Alice Munro’s 2004 collection of short stories, Runaway, is one of those rare books I find hard to stop thinking about after reading. Comprised of eight stories—-each with simple, one-word titles—-Munro’s collection manages to cover impressive scope. In fact, not only do three of the stories share the same protagonist, two more still cover 40-plus years of a character’s life, not just a snapshot of it. As a result of this scope and Munro’s wonderful storytelling ability, the stories of Runaway manage to ask a very profound question: what determines the course of one’s life? Is it choice? Is it chance? Or, more likely, is it both?
Munro’s best example of a character whose choices yield life-shaping consequences is Juliet, the three-story protagonist of “Chance”, “Soon” and “Silence”. In “Chance”, Juliet is painted as a victim of just that: chance. On a cross-country train ride she finds herself rejecting the companionship of a fellow traveler only to find that soon after, he has committed suicide. This chance meeting leads her Eric, who ultimately becomes her partner and the father of her beloved daughter, Penelope. It is only in “Silence”, though, that Juliet’s choices begin to affect the quality of her life. Juliet and Eric raise Penelope in a home that, by design, lacks religious focus and concentrates instead on academics. As a result, Penelope finds herself metaphysically starved and proceeds to reject Juliet in early adulthood for a spiritual cult, never to be heard from again. Juliet is devastated, blaming her choices for her daughter’s desertion.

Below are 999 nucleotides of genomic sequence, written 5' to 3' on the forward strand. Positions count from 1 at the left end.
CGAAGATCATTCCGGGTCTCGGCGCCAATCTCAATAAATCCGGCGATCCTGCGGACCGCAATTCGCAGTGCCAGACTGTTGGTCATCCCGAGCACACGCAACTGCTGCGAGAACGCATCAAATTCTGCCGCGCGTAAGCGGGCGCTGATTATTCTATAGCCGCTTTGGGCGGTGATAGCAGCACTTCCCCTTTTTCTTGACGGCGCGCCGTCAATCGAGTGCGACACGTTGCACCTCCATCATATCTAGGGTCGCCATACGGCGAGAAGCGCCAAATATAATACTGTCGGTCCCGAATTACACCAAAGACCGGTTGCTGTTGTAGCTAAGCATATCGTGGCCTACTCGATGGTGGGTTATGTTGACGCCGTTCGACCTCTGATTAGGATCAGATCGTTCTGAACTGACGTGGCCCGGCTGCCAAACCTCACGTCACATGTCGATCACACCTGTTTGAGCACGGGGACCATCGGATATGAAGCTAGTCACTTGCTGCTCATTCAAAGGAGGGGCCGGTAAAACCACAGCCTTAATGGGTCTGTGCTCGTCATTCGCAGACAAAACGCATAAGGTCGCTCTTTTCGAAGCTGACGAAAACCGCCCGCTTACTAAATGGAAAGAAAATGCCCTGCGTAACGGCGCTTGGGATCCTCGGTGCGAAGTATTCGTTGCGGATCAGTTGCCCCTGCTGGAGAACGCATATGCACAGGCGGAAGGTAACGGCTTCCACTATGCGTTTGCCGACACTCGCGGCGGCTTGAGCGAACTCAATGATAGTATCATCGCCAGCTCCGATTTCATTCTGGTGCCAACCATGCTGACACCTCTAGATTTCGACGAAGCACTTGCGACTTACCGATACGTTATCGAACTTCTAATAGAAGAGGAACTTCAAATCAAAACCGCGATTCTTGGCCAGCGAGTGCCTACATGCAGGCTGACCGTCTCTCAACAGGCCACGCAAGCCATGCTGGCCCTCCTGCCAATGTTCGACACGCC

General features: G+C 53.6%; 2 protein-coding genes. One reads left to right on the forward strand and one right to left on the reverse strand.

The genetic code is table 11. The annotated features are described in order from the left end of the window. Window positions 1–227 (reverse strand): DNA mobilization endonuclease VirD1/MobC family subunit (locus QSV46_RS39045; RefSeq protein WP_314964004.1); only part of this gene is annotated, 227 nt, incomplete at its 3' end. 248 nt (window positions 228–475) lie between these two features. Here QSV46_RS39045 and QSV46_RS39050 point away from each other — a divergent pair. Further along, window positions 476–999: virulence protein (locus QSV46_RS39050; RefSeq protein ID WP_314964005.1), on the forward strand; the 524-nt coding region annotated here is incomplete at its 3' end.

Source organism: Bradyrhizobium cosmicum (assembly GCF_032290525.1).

Munro, however, does not commit to “choice” as the sole determinant of her characters’ destinies; “chance”, also, plays a part. This is the case certainly for Robin, the lead character of “Tricks”. In this story that begins its 40-plus year span in the 1920s, Robin, a young woman caring for her handicapped sister in a small town, enjoys an annual play in a nearby city as one of her few diversions. After one of these outings, she finds herself attracted to a man whom she agrees to meet in the same place in one year’s time. After a year of anticipation—in a building of emotion that is articulated very authentically by Munro—Robin meets the man again, but is emphatically rejected. It is only after 40-plus years have passed, and she is in her twilight, that Robin realizes the Shakespearean twists that lead to her rejection a lifetime ago. Though not even Robin can posit whether her life would have improved or diminished had the miscommunication not occurred, this chance error clearly makes a calculable impression on Robin’s life.
The short story collection Runaway clearly demonstrates Alice Munro’s mastery of the short story form. This collection comes recommended to readers looking for something more from this oft-underappreciated form of storytelling.